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Search Results for Tag: Tanzania

Klaus Esterluß | Ideas

Bizarre but valuable: Top 10-list of new species 2011 draws attention to biodiversity

Short time ago the International Institute for Species Exploration at Arizona State University anounced their picks for the top 10 new species described in 2011. It’s the fifth time in a row that attention-grabbing species have been nominated to open the world’s eyes for “the biodiversity crisis and the unsung species explorers and museums who continue a 250-year tradition of discovering and describing the millions of kinds of plants, animals and microbes with whom we share this planet,” as Quentin Wheeler, an entomologist who directs the International Institute for Species Exploration at ASU, said.
When you have a look at the gallery below you will have to admit that this year’s list is quite exquisit. It’s members come from Brazil, Myanmar, the Dutch Caribbean, South Africa, Papua New Guinea, Spain, Borneo, Nepal, China and Tanzania. You will find a  sneezing monkey there, a beautiful but venomous jellyfish, an underworld worm and a fungus named for a popular TV cartoon character.

The nominations had to be “species that capture our attention because they are unusual or because they have traits that are bizarre,” said Mary Liz Jameson, an associate professor at Wichita State University who chaired the international selection committee.  At the institute’s website you will also find a Google world map that pinpoints the location for each of the top 10 new species.

Date

May 31, 2012

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Klaus Esterluß | Ideas

A comprehensive inventory of Tanzania’s forests

Nearly 20% of green house gas emissions worldwide are caused by deforestation and forest degradation in developing countries. Estimating and reducing these emissions is therefore one of the key goals for the international community as the Rio+20 conference on sustainable development in June draws closer. One country attempting to do just that is Tanzania. The country is currently in the process of drawing up a comprehensive inventory of its forests as you can see in the video above by the Food and Agriculture Organization of the United Nations (FAO). The inventory is meant to help the East African country to better manage its natural resources. Today more than a third of Tanzania is forested, but almost 1% of that forest is being lost annually. The inventory will measure how much carbon is stored within Tanzania’s forests and will help the country to understand the role it can play in mitigating climate change.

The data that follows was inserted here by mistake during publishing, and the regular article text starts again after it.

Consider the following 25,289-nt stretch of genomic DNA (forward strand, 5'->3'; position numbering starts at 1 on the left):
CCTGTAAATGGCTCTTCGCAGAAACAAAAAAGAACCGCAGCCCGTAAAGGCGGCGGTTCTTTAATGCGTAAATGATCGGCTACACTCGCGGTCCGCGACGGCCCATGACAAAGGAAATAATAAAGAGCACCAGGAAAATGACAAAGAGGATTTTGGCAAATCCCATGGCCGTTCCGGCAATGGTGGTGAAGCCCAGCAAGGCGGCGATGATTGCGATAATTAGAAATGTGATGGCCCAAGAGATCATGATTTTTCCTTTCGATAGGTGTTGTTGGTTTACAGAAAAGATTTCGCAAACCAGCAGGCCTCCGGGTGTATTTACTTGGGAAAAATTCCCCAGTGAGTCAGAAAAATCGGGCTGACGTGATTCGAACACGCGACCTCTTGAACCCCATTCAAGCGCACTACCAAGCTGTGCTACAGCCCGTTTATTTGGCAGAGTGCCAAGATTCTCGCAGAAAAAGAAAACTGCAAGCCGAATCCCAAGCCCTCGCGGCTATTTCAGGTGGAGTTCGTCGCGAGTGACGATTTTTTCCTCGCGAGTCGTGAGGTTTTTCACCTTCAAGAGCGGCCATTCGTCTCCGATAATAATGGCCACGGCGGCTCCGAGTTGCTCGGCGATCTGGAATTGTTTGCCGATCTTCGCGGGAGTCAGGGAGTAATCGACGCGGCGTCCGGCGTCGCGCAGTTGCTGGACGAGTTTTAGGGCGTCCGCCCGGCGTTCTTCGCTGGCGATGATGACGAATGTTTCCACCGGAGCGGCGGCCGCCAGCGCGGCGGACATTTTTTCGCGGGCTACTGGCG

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Date

May 18, 2012

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sumisom | Ideas

Conservation in Tanzania

 

The Tanzania Land Conservation Trust, or TLCT, works to preserve and protect wildlife, including Lake Manyara National Park, Tarangire National Park, and all the surrounding land. One of the TLCT's most effective projects has been its work on Manyara Ranch, a 44,000-acre piece of land it took over in 2001.

 

TLCT, which was created by the African Wildlife Foundation, instituted a series of conservation projects to both protect the region's wildlife and focus on making the Manyara Ranch area better for the communities who live on the land. They've worked to restore the habitat, thanks to both private and local initiatives.

 

And that hard work has paid off so far. The local farmers have witnessed a revival in their livestock populations, and now they manage cattle in a "conservation-friendly" way. They also moved a school from the wildlife lands to a safer area, to cut down on human-wildlife conflicts. Plus, they created a luxury safari camp to invite a small group of visitors to experience the wildlife–so you can check out Manyara Ranch and the surrounding areas yourself!

 

Do you have similar conservation projects near you? Or is your region in need of wildlife protection?

Date

January 26, 2011

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